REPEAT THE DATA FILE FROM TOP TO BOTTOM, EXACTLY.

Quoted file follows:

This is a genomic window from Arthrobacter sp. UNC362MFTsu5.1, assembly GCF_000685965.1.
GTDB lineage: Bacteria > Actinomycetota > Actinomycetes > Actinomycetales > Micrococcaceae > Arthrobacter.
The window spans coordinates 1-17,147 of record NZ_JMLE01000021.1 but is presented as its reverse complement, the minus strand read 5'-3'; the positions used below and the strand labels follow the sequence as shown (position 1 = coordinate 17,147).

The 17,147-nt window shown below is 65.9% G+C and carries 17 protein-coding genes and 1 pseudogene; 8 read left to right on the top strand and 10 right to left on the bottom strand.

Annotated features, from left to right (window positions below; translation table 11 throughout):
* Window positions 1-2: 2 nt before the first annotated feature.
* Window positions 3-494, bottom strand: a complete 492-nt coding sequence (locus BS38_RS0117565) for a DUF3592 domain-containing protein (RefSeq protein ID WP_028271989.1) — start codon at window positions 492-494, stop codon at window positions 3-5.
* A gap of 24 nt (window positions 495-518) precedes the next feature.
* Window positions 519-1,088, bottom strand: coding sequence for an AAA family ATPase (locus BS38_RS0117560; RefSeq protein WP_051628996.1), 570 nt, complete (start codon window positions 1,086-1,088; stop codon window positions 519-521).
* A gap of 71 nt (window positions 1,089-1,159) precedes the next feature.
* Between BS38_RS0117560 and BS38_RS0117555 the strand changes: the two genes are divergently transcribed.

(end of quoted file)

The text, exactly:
This is a genomic window from Arthrobacter sp. UNC362MFTsu5.1, assembly GCF_000685965.1.
GTDB lineage: Bacteria > Actinomycetota > Actinomycetes > Actinomycetales > Micrococcaceae > Arthrobacter.
The window spans coordinates 1-17,147 of record NZ_JMLE01000021.1 but is presented as its reverse complement, the minus strand read 5'-3'; the positions used below and the strand labels follow the sequence as shown (position 1 = coordinate 17,147).

The 17,147-nt window shown below is 65.9% G+C and carries 17 protein-coding genes and 1 pseudogene; 8 read left to right on the top strand and 10 right to left on the bottom strand.

Annotated features, from left to right (window positions below; translation table 11 throughout):
* Window positions 1-2: 2 nt before the first annotated feature.
* Window positions 3-494, bottom strand: a complete 492-nt coding sequence (locus BS38_RS0117565) for a DUF3592 domain-containing protein (RefSeq protein ID WP_028271989.1) — start codon at window positions 492-494, stop codon at window positions 3-5.
* A gap of 24 nt (window positions 495-518) precedes the next feature.
* Window positions 519-1,088, bottom strand: coding sequence for an AAA family ATPase (locus BS38_RS0117560; RefSeq protein WP_051628996.1), 570 nt, complete (start codon window positions 1,086-1,088; stop codon window positions 519-521).
* A gap of 71 nt (window positions 1,089-1,159) precedes the next feature.
* Between BS38_RS0117560 and BS38_RS0117555 the strand changes: the two genes are divergently transcribed.